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One option managers have when considering the impact the R-22 phaseout will have on facilities is system replacement. Most systems now being manufactured run on refrigerants that do not contain chlorofluorocarbons (CFCs). Replacing existing R-22 systems would solve managers’ refrigerant supply issues.
Managers should not enter the process of buying a new system lightly. Small systems only cost several thousand dollars, but the replacement process can be very disruptive — and potentially costly. Large systems can cost more than several hundred thousand dollars. With large systems, the disruption related to replacement is even greater.
Managers must determine whether it is worthwhile to replace existing R-22 systems, particularly if those systems are operating efficiently. While no set answer exists, managers must consider several issues regarding replacement options.
One of the biggest issues is the unit’s operating efficiency. Today’s high-efficiency systems typically require 10-20 percent less energy than systems manufactured even as recently as 10 years ago. Upgrading to a new, high-efficiency, non-CFC system will cut operating costs and eliminate the problem of maintaining systems using R-22. One strategy is to run a comparison of the cost of a new system in terms of energy use against the current system’s energy consumption. Doing so will help determine the amount of time it would take to recover the investment cost.
Another issue to consider is the system’s age. Small systems have a typical service life of 20 years, while large systems can perform well for 30 years. As these systems approach the end of their expected service lives, maintenance costs will increase, and reliability and performance will decline. Also, the availability of replacement parts for older systems will decline.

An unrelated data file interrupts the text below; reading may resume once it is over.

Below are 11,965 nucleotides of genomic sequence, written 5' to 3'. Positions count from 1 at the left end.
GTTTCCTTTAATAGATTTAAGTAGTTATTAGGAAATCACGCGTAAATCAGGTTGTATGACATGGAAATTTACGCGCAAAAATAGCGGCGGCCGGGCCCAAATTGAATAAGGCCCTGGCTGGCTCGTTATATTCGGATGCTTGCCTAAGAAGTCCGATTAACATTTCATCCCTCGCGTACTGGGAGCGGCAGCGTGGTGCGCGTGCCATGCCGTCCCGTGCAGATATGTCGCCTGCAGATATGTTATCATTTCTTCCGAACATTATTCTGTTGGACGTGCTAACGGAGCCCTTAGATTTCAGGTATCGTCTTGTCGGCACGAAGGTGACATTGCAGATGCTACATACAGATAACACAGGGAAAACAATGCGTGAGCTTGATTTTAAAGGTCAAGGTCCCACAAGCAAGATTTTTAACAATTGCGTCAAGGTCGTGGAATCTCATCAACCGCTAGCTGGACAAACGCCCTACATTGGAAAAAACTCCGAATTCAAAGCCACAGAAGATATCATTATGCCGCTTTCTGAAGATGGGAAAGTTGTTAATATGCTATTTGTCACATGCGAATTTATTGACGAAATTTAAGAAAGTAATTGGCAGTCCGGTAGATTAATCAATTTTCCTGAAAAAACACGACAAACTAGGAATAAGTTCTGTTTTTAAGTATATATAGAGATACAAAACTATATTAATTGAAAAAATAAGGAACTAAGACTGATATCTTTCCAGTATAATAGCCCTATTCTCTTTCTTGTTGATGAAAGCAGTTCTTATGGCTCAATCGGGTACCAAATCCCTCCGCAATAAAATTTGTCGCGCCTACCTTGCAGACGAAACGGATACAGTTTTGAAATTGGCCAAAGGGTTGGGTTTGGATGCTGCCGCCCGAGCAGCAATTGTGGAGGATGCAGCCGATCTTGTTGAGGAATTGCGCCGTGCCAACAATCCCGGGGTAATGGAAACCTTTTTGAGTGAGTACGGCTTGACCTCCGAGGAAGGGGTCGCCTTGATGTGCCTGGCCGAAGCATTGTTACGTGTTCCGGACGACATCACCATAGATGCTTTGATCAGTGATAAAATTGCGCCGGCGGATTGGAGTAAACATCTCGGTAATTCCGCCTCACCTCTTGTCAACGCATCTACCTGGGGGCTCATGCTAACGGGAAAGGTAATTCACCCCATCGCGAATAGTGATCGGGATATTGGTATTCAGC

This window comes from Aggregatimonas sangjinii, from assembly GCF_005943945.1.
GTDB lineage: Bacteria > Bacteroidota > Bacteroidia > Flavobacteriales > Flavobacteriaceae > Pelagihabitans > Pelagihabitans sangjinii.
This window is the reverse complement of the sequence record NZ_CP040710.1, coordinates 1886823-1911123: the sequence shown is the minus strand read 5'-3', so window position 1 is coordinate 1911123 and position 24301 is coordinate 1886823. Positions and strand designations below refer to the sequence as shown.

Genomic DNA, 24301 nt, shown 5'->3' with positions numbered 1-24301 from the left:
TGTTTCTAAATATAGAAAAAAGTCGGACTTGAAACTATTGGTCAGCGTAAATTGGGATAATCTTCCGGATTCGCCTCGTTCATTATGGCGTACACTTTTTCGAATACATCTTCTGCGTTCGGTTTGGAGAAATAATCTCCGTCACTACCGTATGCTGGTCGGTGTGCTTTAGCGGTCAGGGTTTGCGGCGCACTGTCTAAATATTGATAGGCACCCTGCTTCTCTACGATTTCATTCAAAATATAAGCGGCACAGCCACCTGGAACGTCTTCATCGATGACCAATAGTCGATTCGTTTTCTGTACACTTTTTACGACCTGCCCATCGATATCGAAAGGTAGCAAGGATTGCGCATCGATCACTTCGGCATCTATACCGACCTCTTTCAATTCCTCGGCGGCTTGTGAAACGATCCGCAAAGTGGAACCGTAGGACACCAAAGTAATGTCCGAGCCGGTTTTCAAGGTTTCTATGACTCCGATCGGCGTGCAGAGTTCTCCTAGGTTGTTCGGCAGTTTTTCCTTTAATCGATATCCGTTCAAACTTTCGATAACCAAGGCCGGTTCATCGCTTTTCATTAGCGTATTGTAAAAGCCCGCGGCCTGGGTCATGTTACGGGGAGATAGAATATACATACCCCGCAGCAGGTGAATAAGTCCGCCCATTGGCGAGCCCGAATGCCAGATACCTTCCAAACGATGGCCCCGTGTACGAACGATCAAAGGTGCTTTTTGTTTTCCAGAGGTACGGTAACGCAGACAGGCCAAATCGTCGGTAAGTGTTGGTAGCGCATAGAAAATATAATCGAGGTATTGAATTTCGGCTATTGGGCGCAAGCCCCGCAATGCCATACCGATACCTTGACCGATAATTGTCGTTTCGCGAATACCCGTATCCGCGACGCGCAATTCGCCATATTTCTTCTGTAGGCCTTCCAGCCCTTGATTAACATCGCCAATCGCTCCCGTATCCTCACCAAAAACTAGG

Equally important is the operating condition of the existing system. To determine the existing unit’s condition, managers need to review its maintenance records and talk with technicians responsible for keeping it running. If maintenance and reliability have been issues, the existing system also is likely a candidate for replacement, regardless of its age.
If managers decide to replace an existing chiller, they should work closely with system manufacturers to ensure the new unit has been designed for and uses one of the alternative refrigerants on the market. Systems that manufacturers have specifically designed for use with a particular refrigerant do not suffer from the loss in capacity or operating efficiency that sometimes occurs when organizations retrofit an existing design to use alternative refrigerants.
Should Managers Replace Systems Using R-22?